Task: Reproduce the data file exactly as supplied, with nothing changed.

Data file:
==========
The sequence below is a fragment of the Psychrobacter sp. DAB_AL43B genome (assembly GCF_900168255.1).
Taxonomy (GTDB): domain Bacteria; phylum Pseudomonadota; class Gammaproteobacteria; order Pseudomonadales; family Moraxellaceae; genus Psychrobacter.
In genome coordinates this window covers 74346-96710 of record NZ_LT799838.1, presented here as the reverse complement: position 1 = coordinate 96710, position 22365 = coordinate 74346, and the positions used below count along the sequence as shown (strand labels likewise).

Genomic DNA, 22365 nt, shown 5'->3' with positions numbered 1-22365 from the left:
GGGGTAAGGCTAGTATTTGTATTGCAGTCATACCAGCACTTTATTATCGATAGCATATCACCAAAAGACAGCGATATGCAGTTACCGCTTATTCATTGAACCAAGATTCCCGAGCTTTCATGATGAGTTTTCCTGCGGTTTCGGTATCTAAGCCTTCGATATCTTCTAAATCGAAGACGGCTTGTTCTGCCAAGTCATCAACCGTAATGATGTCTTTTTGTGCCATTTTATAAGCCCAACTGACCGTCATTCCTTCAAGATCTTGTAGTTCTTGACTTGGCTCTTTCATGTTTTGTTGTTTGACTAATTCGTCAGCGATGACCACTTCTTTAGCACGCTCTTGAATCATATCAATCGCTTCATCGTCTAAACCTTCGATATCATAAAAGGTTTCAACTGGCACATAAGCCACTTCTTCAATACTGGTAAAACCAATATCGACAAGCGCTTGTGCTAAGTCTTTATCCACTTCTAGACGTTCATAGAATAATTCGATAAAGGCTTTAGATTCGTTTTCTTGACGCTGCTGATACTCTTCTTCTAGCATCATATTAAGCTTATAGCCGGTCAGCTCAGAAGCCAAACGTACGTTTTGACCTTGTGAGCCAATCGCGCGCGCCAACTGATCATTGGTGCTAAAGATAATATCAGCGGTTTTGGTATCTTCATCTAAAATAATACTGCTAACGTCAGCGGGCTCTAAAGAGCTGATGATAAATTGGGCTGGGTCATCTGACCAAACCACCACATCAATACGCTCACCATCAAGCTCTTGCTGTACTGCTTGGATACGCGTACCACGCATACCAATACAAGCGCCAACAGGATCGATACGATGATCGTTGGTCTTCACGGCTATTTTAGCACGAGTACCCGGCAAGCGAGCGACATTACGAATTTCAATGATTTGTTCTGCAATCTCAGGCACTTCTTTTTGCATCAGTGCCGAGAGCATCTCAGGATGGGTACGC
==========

The sequence below is a fragment of the Psychrobacter sp. DAB_AL43B genome (assembly GCF_900168255.1).
Taxonomy (GTDB): domain Bacteria; phylum Pseudomonadota; class Gammaproteobacteria; order Pseudomonadales; family Moraxellaceae; genus Psychrobacter.
In genome coordinates this window covers 74346-96710 of record NZ_LT799838.1, presented here as the reverse complement: position 1 = coordinate 96710, position 22365 = coordinate 74346, and the positions used below count along the sequence as shown (strand labels likewise).

Genomic DNA, 22365 nt, shown 5'->3' with positions numbered 1-22365 from the left:
GGGGTAAGGCTAGTATTTGTATTGCAGTCATACCAGCACTTTATTATCGATAGCATATCACCAAAAGACAGCGATATGCAGTTACCGCTTATTCATTGAACCAAGATTCCCGAGCTTTCATGATGAGTTTTCCTGCGGTTTCGGTATCTAAGCCTTCGATATCTTCTAAATCGAAGACGGCTTGTTCTGCCAAGTCATCAACCGTAATGATGTCTTTTTGTGCCATTTTATAAGCCCAACTGACCGTCATTCCTTCAAGATCTTGTAGTTCTTGACTTGGCTCTTTCATGTTTTGTTGTTTGACTAATTCGTCAGCGATGACCACTTCTTTAGCACGCTCTTGAATCATATCAATCGCTTCATCGTCTAAACCTTCGATATCATAAAAGGTTTCAACTGGCACATAAGCCACTTCTTCAATACTGGTAAAACCAATATCGACAAGCGCTTGTGCTAAGTCTTTATCCACTTCTAGACGTTCATAGAATAATTCGATAAAGGCTTTAGATTCGTTTTCTTGACGCTGCTGATACTCTTCTTCTAGCATCATATTAAGCTTATAGCCGGTCAGCTCAGAAGCCAAACGTACGTTTTGACCTTGTGAGCCAATCGCGCGCGCCAACTGATCATTGGTGCTAAAGATAATATCAGCGGTTTTGGTATCTTCATCTAAAATAATACTGCTAACGTCAGCGGGCTCTAAAGAGCTGATGATAAATTGGGCTGGGTCATCTGACCAAACCACCACATCAATACGCTCACCATCAAGCTCTTGCTGTACTGCTTGGATACGCGTACCACGCATACCAATACAAGCGCCAACAGGATCGATACGATGATCGTTGGTCTTCACGGCTATTTTAGCACGAGTACCCGGCAAGCGAGCGACATTACGAATTTCAATGATTTGTTCTGCAATCTCAGGCACTTCTTTTTGCATCAGTGCCGAGAGCATCTCAGGATGGGTACGC